More and more people are working in open space office environments these days, without an individual office or even a desk of their own. What they do have, however, is a variety of workspaces at their disposal, such as teamwork areas, rooms for socializing, quiet corners to retire to, or an open-work area. Opponents of open space offices argue that this type of office layout causes stress for employees, due to for example, increased noise volume and a lack of privacy. Is this really the case, though? How, in fact, are open space offices perceived by their users? What does a person need to ensure his or her well-being is being in an open space office? And most importantly, how can organisations implement an open space office environment to actively promotes employee well-being? 

These were the main considerations occupying the German transdisciplinary research project “PräGeWelt” – an abbreviated name that stands for the “prevention-oriented design of new (open space) work environments”. For three years (2016-2019), RBSGROUP worked together in collaboration with ISF e.V. (the Institute for Social Science Research in Munich), the University of Freiburg and AECOM Munich to find answers for research and practice. This involved the examination of open space offices and the interplay between organisation, space, work and individual well-being.

The project was funded by Germany’s Federal Ministry for Education and Research (BMBF) within the program 'Innovation for Tomorrow's Production, Services and Work' and managed by the Project Management Agency Karlsruhe (PTKA). 


Trend analysis // 18 companies, expert interviews, online survey

Case studies // 8 companies, online survey, interviews, observations

Tool development // 5 companies; development, testing and evaluation of guidelines and tools


The combination of research into different open space office concepts, the appraisal of specialist literature and the many years of experience gathered by partners RBSGROUP and AECOM showed that well-being in the workplace can only be achieved with a holistic approach. The key to an open space office that is conducive to good health is, in addition to the architecture, the integrative consideration of organization, team (or open space user community) and individual.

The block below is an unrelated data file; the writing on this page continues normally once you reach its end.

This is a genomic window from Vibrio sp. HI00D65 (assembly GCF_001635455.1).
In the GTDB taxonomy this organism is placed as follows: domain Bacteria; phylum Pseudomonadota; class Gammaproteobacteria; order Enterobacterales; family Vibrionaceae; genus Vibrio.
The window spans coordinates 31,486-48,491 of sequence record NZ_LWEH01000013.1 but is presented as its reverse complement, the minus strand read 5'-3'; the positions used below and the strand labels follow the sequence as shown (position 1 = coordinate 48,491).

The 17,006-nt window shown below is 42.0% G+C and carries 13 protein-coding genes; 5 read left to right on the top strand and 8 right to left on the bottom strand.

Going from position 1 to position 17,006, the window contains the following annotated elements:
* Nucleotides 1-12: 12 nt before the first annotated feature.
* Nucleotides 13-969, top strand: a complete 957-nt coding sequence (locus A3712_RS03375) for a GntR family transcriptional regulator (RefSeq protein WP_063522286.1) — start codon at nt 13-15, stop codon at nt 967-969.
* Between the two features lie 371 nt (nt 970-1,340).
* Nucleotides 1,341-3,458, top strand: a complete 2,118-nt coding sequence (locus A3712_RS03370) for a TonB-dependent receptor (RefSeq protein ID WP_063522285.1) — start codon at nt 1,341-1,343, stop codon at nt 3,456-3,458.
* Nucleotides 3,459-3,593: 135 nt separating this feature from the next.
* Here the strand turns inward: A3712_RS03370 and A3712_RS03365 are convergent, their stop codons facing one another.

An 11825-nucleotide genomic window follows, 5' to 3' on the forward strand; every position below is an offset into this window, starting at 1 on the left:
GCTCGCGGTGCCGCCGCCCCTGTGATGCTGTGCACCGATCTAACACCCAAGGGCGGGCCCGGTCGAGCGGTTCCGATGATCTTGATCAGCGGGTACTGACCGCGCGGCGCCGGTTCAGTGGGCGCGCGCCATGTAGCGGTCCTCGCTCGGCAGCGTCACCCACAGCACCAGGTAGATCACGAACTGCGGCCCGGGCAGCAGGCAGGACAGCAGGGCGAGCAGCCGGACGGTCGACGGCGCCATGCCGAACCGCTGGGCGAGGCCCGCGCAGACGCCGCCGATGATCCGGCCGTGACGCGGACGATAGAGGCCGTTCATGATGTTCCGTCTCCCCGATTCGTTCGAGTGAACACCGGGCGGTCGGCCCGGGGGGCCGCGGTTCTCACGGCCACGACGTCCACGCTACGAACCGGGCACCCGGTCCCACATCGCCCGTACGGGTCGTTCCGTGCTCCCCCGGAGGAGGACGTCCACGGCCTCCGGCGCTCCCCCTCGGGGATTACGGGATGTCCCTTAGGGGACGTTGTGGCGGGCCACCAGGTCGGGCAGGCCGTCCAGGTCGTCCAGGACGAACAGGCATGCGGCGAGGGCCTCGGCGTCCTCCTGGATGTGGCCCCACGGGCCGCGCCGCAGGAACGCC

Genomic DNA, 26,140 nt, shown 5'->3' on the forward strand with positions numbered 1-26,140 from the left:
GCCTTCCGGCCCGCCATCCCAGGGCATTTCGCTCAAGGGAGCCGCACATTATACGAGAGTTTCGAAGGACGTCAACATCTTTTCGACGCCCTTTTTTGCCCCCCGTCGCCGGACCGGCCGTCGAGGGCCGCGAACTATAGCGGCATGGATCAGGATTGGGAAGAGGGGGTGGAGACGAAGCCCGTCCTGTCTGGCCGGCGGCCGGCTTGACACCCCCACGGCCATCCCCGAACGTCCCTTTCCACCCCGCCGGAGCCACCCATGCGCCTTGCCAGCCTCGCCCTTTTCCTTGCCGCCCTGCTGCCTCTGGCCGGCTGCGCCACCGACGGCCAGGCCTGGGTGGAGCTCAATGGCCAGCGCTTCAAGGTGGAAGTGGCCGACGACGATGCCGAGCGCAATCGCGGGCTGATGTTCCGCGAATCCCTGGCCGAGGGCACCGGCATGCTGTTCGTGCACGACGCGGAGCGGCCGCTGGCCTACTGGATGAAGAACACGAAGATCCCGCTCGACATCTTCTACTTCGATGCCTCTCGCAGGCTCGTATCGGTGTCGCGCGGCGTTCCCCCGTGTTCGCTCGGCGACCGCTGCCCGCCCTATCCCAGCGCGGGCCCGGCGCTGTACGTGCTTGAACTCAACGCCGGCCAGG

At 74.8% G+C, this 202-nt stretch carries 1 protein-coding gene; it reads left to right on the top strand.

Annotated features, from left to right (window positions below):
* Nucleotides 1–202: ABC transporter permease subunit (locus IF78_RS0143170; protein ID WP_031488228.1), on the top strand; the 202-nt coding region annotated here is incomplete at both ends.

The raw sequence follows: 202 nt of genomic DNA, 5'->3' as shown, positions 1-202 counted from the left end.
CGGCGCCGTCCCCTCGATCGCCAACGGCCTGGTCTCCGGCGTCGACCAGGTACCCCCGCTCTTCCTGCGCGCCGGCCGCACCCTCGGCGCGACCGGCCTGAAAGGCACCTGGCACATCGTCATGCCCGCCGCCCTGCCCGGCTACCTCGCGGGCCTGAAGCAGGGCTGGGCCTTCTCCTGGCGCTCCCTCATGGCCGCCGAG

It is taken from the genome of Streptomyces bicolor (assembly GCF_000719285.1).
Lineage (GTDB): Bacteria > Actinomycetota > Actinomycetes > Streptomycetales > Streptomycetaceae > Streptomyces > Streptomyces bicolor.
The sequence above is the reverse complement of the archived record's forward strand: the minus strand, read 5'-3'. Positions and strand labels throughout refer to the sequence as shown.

Guideline 01 // Open space is a process

PräGeWelt’s research revealed that open space is more than a spatial concept: it is a dynamic organizational concept that requires continuous evaluation. Space and organsiation must be equally flexible and work well together. In practice, this means adressing organisational culture (e.g. leadership culture, home-office). The support which users receive when moving into newly designed offices should, in fact, continue after the move. After all, the change in organizational culture often takes longer than the construction of a new workspace. 


Guideline 02 // Open space is a "field of tension"

This is something that the results of the PräGeWelt project made clear: Every open space has a “field of tension” between concentration and cooperation, confidentiality and openness as well as individuality and flexibility. More of one element automatically means less of the other which creates a dilemma. These “areas of tension” cannot be resolved, instead only be balanced. Regular attention must be paid to the awareness and balancing out of various needs and concerns within the whole user community. This underscores the importance of post-relocation measures (see workshop tool “Balancing Act Open Space”).


Guideline 03 // Open space "has to be learnt"